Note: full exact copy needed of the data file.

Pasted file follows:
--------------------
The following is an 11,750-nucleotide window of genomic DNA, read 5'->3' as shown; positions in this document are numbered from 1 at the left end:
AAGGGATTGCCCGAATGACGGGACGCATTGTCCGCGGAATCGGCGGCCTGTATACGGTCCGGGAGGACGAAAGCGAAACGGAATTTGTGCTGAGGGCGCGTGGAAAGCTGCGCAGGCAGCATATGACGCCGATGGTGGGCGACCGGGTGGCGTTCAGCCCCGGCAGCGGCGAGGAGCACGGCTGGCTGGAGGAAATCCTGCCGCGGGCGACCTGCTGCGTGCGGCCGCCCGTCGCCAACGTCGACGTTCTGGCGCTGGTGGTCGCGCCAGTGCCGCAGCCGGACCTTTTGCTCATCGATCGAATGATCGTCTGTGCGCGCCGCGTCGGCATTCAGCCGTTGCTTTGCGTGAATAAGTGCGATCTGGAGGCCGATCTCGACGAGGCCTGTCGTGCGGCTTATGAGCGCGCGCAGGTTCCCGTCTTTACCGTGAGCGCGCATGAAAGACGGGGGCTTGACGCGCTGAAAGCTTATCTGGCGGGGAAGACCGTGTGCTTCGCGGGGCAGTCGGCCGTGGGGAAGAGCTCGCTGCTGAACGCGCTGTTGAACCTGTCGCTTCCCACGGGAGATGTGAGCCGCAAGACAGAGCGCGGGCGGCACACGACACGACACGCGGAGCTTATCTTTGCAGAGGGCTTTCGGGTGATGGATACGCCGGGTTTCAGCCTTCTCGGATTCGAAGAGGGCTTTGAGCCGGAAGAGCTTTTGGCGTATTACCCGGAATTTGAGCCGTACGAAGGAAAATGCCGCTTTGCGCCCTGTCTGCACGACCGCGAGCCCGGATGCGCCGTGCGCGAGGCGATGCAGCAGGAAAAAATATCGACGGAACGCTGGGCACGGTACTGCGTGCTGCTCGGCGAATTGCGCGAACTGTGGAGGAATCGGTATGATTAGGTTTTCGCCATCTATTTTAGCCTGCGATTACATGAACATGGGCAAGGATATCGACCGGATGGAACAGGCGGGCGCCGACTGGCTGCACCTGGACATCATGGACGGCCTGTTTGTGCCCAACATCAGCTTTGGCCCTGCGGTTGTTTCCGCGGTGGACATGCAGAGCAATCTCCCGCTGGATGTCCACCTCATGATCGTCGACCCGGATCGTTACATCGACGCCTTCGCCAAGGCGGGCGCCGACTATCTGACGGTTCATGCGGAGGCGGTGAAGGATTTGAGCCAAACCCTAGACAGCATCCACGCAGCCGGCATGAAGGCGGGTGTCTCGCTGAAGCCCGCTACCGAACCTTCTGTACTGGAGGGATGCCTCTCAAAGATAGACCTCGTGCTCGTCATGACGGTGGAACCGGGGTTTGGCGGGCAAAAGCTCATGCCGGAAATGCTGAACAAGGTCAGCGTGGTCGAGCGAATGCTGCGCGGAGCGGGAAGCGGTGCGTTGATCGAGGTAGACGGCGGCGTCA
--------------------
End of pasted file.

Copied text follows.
The following is an 11,750-nucleotide window of genomic DNA, read 5'->3' as shown; positions in this document are numbered from 1 at the left end:
AAGGGATTGCCCGAATGACGGGACGCATTGTCCGCGGAATCGGCGGCCTGTATACGGTCCGGGAGGACGAAAGCGAAACGGAATTTGTGCTGAGGGCGCGTGGAAAGCTGCGCAGGCAGCATATGACGCCGATGGTGGGCGACCGGGTGGCGTTCAGCCCCGGCAGCGGCGAGGAGCACGGCTGGCTGGAGGAAATCCTGCCGCGGGCGACCTGCTGCGTGCGGCCGCCCGTCGCCAACGTCGACGTTCTGGCGCTGGTGGTCGCGCCAGTGCCGCAGCCGGACCTTTTGCTCATCGATCGAATGATCGTCTGTGCGCGCCGCGTCGGCATTCAGCCGTTGCTTTGCGTGAATAAGTGCGATCTGGAGGCCGATCTCGACGAGGCCTGTCGTGCGGCTTATGAGCGCGCGCAGGTTCCCGTCTTTACCGTGAGCGCGCATGAAAGACGGGGGCTTGACGCGCTGAAAGCTTATCTGGCGGGGAAGACCGTGTGCTTCGCGGGGCAGTCGGCCGTGGGGAAGAGCTCGCTGCTGAACGCGCTGTTGAACCTGTCGCTTCCCACGGGAGATGTGAGCCGCAAGACAGAGCGCGGGCGGCACACGACACGACACGCGGAGCTTATCTTTGCAGAGGGCTTTCGGGTGATGGATACGCCGGGTTTCAGCCTTCTCGGATTCGAAGAGGGCTTTGAGCCGGAAGAGCTTTTGGCGTATTACCCGGAATTTGAGCCGTACGAAGGAAAATGCCGCTTTGCGCCCTGTCTGCACGACCGCGAGCCCGGATGCGCCGTGCGCGAGGCGATGCAGCAGGAAAAAATATCGACGGAACGCTGGGCACGGTACTGCGTGCTGCTCGGCGAATTGCGCGAACTGTGGAGGAATCGGTATGATTAGGTTTTCGCCATCTATTTTAGCCTGCGATTACATGAACATGGGCAAGGATATCGACCGGATGGAACAGGCGGGCGCCGACTGGCTGCACCTGGACATCATGGACGGCCTGTTTGTGCCCAACATCAGCTTTGGCCCTGCGGTTGTTTCCGCGGTGGACATGCAGAGCAATCTCCCGCTGGATGTCCACCTCATGATCGTCGACCCGGATCGTTACATCGACGCCTTCGCCAAGGCGGGCGCCGACTATCTGACGGTTCATGCGGAGGCGGTGAAGGATTTGAGCCAAACCCTAGACAGCATCCACGCAGCCGGCATGAAGGCGGGTGTCTCGCTGAAGCCCGCTACCGAACCTTCTGTACTGGAGGGATGCCTCTCAAAGATAGACCTCGTGCTCGTCATGACGGTGGAACCGGGGTTTGGCGGGCAAAAGCTCATGCCGGAAATGCTGAACAAGGTCAGCGTGGTCGAGCGAATGCTGCGCGGAGCGGGAAGCGGTGCGTTGATCGAGGTAGACGGCGGCGTCA